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Two trains traveling toward each other on parallel tracks at constant

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Two trains traveling toward each other on parallel tracks at constant  [#permalink]

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New post 26 Sep 2018, 04:07
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Two trains traveling toward each other on parallel tracks at constant rates of 50 miles per hour and 60 miles per hour are 285 miles apart. How far apart will they be 2 hours before their engine meet?

(A) 110
(B) 120
(C) 150
(D) 200
(E) 220

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Re: Two trains traveling toward each other on parallel tracks at constant  [#permalink]

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New post 27 Sep 2018, 01:57
I am not sure how can we say the gap between two bodies is same as sum of the distance travelled by them.

Maybe I am missing something here.

Requesting you all to give your inputs
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Two trains traveling toward each other on parallel tracks at constant  [#permalink]

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New post 27 Sep 2018, 02:17
Both trains together will take 285/(60+50) hours to meet
i.e. 2 hours 35 mins approx
We need to find how far apart trains will be 2 hours before their engine meet
Therefore, train 1 will be at (50/60*35) miles = 29 miles approx
And Train 2 will be (60/60*35) miles = 35 miles
285 - (29+35) = 221 miles
Answer E which is 220 miles.

I know my approach for solving is not correct.

Can you provide the solution?

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Two trains traveling toward each other on parallel tracks at constant  [#permalink]

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New post 27 Sep 2018, 03:58
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Bunuel wrote:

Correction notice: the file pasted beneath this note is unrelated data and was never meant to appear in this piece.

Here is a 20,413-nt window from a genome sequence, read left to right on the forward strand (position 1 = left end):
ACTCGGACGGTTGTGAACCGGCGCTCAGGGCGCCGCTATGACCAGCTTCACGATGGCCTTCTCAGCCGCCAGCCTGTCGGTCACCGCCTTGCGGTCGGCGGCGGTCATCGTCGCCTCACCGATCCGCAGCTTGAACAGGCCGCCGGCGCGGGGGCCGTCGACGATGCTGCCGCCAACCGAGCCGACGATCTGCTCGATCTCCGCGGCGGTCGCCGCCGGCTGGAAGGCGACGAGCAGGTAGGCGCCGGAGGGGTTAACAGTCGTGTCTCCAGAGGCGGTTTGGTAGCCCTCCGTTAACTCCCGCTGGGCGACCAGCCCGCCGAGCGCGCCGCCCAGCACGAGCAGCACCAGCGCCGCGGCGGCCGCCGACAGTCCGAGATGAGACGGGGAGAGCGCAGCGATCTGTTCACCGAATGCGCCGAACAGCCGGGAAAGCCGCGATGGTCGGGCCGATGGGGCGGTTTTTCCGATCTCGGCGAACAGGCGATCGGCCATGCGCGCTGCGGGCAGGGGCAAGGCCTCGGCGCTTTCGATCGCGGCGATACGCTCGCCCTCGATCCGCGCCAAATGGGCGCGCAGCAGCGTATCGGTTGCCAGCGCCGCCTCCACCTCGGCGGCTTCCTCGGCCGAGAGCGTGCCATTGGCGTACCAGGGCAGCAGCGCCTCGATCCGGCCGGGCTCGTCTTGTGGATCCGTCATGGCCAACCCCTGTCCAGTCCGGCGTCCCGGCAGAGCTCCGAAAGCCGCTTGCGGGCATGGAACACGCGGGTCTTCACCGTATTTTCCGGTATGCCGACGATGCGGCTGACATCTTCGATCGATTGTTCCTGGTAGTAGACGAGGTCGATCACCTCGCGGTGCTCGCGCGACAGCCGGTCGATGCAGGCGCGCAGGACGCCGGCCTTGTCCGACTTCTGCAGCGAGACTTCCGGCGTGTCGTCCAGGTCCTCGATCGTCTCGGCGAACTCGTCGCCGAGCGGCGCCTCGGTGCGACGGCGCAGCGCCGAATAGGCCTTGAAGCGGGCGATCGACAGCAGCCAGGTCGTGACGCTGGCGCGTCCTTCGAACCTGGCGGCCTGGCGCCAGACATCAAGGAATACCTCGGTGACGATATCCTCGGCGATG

Two trains traveling toward each other on parallel tracks at constant rates of 50 miles per hour and 60 miles per hour are 285 miles apart. How far apart will they be 2 hours before their engine meet?

(A) 110
(B) 120
(C) 150
(D) 200
(E) 220


It's a relative speed question.
When they travel toward each other, their relative speed is the sum of the two speeds (50 + 60 = 110 mph)
In 2 hrs, they will together cover a distance of 2*110 = 220 miles.

Hence, 2 hrs before their engines meet, distance between them will be 220 miles.

Answer (E)

Here are some posts on relative speed:
https://www.veritasprep.com/blog/2012/0 ... elatively/
https://www.veritasprep.com/blog/2012/0 ... -concepts/
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Re: Two trains traveling toward each other on parallel tracks at constant  [#permalink]

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New post 30 Sep 2018, 12:08
I am not sure i understand. How can sum of speeds define the gap between two moving objects. It tells me how much they have traveled.

The distance here is 285 miles, so the sum of the distance traveled - distance , shouldn't that be distance between them.
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Re: Two trains traveling toward each other on parallel tracks at constant  [#permalink]

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New post 30 Sep 2018, 22:30
Subhrajyoti wrote:
I am not sure i understand. How can sum of speeds define the gap between two moving objects. It tells me how much they have traveled.

The distance here is 285 miles, so the sum of the distance traveled - distance , shouldn't that be distance between them.


There is some gap between them. They travel towards each other for 2 hrs to cover that gap and that is when they meet. Their speeds are fixed at 50 mph and 60 mph.
So in 2 hrs, one of them travels 100 miles and the other travels 120 miles. Together they travel 220 miles in 2 hrs to meet. So the gap between them 2 hrs ago must have been 220 miles.
Say if the gap between them were 330 miles, they would have taken 3 hrs to meet. They would not have met in 2 hrs. 2 hrs happened because the gap between them was 220 miles.
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Re: Two trains traveling toward each other on parallel tracks at constant  [#permalink]

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New post 30 Sep 2018, 23:44
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Bunuel wrote:
Two trains traveling toward each other on parallel tracks at constant rates of 50 miles per hour and 60 miles per hour are 285 miles apart. How far apart will they be 2 hours before their engine meet?

(A) 110
(B) 120
(C) 150
(D) 200
(E) 220


Time it would take for the trains to meet = \(\frac{285}{(50+60)} = 2.59\) hours = \(2\) hours and \(35\) mins (approx.)

Distance between the trains two hours before they meet = \(285\) - Distance travelled by the trains in \(35\) mins = \(285 - \frac{110*35}{60} = 285 - 65\) (approx.) = \(220\) (approx.) Ans E.
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Re: Two trains traveling toward each other on parallel tracks at constant &nbs [#permalink] 30 Sep 2018, 23:44
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